Feb 18, 2019
At a recent international conference put together by the U.S., Vice President Mike Pence admonished European powers – Germany, Britain and France in particular – for doing trade with Iran’s “evil” and “murderous” regime. On the same day, U.S. Secretary of State Mike Pompeo did his own saber-rattling: “You can’t achieve peace and stability in the Middle East without confronting Iran.”
Never mind that the U.S. itself has worked together with the Iranian regime – to set up a new government in southern Iraq after the U.S. invasion in 2003, for example, and more recently, to fight against ISIS in Iraq and Syria.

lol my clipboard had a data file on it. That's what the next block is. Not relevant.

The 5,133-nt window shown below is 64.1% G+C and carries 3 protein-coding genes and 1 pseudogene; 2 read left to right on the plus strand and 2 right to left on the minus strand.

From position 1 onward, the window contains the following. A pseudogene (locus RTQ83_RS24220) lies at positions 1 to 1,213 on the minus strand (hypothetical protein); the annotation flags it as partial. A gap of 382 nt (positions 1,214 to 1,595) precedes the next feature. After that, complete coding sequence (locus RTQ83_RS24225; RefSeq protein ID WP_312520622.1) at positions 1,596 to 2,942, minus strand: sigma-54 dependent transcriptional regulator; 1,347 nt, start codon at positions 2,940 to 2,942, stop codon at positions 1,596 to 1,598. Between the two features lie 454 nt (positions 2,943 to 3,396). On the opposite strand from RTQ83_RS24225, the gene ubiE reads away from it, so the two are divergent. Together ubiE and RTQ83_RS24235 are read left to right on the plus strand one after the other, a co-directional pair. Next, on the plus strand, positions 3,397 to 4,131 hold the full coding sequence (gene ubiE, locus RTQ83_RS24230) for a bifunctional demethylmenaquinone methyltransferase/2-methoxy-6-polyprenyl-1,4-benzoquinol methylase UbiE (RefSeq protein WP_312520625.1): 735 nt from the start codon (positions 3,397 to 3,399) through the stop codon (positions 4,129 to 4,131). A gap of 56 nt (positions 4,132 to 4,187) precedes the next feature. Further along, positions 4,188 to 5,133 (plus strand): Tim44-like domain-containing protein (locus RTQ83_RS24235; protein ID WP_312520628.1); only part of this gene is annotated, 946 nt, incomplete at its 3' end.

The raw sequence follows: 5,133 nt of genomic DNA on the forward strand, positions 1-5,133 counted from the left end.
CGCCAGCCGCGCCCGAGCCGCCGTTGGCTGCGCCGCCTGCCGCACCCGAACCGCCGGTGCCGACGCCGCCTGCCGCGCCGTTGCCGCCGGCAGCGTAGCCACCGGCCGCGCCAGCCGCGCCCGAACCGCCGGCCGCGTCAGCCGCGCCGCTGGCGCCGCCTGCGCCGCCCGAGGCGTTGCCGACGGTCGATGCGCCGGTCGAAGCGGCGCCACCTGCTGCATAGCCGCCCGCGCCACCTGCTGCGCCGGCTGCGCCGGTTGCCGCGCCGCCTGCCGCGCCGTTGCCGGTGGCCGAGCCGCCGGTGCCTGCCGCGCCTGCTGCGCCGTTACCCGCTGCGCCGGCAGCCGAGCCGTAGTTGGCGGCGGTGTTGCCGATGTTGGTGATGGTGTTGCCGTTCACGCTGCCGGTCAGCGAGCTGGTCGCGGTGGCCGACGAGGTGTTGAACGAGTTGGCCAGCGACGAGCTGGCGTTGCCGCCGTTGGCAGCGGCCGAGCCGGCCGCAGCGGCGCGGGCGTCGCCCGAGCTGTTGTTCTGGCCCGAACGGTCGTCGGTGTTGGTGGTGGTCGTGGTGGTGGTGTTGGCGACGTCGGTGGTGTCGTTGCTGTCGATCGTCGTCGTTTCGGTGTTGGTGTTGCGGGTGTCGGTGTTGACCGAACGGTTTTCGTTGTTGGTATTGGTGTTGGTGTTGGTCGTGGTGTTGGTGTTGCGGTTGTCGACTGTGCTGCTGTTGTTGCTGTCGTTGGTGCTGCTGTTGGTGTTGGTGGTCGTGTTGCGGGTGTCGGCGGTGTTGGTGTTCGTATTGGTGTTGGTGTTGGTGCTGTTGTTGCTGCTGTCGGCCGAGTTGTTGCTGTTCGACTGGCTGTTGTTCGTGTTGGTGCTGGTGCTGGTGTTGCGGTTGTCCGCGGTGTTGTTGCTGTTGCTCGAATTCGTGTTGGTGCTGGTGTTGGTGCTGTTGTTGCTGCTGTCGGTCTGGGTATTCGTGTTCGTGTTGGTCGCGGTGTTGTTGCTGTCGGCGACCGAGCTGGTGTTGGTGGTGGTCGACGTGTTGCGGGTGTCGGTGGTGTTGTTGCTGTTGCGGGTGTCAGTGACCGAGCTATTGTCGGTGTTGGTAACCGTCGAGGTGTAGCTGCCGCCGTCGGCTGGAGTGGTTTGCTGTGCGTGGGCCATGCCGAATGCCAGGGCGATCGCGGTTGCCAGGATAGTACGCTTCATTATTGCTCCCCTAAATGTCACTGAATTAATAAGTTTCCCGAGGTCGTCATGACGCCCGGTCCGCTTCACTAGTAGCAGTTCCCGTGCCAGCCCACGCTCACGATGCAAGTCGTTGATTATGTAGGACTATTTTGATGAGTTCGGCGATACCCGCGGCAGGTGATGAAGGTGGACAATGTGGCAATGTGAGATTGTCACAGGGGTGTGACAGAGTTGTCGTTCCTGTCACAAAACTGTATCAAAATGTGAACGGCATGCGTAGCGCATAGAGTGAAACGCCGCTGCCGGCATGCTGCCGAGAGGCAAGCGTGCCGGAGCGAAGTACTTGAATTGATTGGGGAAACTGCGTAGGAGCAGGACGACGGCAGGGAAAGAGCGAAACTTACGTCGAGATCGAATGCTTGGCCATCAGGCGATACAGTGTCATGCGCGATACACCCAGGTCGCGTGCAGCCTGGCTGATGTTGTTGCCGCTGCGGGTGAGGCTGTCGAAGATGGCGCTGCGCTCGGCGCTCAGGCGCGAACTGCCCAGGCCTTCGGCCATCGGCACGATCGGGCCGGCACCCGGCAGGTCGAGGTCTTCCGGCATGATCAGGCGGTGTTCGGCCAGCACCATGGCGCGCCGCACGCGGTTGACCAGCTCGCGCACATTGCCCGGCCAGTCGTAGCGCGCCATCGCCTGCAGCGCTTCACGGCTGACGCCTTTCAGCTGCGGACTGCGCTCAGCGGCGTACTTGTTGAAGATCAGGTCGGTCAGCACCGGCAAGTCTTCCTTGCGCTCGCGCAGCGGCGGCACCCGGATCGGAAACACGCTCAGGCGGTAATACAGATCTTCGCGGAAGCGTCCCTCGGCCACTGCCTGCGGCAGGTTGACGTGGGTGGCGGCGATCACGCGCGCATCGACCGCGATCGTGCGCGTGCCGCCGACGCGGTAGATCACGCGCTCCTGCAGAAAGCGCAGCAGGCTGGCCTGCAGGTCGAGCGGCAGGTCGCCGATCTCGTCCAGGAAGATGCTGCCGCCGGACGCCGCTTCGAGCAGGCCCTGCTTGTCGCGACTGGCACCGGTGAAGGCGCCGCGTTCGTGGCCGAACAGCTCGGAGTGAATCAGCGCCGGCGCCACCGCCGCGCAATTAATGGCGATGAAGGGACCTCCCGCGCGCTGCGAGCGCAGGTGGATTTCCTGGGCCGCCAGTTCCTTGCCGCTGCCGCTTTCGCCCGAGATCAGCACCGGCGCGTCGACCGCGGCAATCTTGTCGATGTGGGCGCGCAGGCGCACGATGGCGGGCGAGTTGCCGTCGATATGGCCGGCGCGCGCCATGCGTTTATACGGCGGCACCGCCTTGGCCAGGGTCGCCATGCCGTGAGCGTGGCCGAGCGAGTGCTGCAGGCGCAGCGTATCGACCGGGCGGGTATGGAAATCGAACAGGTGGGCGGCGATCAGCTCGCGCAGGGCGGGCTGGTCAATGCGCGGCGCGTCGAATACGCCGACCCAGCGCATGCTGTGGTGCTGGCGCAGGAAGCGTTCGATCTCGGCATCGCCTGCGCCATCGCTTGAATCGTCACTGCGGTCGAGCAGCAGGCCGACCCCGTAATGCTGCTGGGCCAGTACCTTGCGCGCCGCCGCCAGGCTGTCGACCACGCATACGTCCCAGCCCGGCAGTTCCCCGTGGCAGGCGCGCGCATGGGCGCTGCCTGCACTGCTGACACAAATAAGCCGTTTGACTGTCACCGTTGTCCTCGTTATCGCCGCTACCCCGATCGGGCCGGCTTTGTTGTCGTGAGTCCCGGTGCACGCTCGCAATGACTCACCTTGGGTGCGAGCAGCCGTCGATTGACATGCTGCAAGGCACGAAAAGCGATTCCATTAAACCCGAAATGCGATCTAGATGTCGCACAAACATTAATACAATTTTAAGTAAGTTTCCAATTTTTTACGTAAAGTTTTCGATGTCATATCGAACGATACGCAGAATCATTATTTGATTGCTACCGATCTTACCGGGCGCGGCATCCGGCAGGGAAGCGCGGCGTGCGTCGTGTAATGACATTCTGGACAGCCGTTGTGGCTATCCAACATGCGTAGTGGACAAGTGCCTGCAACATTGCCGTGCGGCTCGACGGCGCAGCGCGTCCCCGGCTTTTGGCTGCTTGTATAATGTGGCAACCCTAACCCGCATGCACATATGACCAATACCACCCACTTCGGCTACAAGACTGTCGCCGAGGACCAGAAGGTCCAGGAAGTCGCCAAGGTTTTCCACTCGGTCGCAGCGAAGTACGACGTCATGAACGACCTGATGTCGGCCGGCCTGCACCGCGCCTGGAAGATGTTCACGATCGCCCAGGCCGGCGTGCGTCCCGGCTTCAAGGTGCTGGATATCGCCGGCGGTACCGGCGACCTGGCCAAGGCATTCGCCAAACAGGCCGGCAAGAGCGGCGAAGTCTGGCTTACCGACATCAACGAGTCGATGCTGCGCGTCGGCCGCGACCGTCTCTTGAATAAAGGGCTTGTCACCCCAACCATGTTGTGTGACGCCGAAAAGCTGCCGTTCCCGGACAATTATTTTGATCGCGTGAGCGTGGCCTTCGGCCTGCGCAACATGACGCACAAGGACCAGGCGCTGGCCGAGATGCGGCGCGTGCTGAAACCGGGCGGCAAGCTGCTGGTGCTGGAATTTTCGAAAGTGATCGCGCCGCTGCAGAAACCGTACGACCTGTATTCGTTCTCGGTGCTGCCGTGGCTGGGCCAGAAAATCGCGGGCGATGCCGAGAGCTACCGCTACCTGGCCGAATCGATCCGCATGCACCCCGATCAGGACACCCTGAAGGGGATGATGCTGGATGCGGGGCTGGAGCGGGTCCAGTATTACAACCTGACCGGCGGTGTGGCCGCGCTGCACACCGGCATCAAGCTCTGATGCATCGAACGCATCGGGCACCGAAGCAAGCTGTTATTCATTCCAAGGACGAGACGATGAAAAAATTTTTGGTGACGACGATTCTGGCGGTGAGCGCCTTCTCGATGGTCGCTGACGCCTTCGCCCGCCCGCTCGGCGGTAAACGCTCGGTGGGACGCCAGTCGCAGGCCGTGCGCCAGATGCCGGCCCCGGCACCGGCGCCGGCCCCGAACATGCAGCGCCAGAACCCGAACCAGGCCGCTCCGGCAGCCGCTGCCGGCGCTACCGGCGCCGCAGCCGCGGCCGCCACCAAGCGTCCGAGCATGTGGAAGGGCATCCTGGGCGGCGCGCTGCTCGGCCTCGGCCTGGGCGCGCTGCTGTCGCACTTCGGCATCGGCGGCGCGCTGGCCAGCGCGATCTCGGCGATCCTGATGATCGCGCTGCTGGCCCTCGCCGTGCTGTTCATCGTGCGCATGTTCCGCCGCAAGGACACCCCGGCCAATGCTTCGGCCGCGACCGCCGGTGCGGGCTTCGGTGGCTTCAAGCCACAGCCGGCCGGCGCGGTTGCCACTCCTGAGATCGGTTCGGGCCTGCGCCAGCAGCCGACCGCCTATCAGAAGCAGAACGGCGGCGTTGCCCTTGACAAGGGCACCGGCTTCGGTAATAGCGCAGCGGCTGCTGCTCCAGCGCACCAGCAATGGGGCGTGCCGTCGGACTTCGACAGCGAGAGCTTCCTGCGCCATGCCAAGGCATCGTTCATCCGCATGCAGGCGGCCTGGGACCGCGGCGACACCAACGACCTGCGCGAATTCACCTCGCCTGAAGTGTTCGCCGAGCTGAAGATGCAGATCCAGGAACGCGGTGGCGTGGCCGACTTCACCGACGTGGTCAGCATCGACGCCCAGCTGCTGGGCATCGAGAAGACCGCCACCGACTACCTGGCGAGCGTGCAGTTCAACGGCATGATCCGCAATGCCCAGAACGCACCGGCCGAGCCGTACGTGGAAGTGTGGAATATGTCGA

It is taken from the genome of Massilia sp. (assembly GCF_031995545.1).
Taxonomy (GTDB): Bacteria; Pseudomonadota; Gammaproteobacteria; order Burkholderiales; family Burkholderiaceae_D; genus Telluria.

The current devastation in the Middle East can be traced back to the U.S. invasion of Iraq. But the chaos and instability its policies have caused have prompted the U.S. to realign alliances in the region. So while the U.S. reinforces its permanent allies like Israel and Saudi Arabia, it tries to maintain pressure on certain other countries – especially Iran, whose rulers have maintained a level of independence from the U.S. for the past 40 years.
The following article, on the fall of the Shah of Iran in 1979 and the subsequent rise of a religious regime, sheds some light on the origins of the U.S. imperialism’s hostility towards the Iranian regime.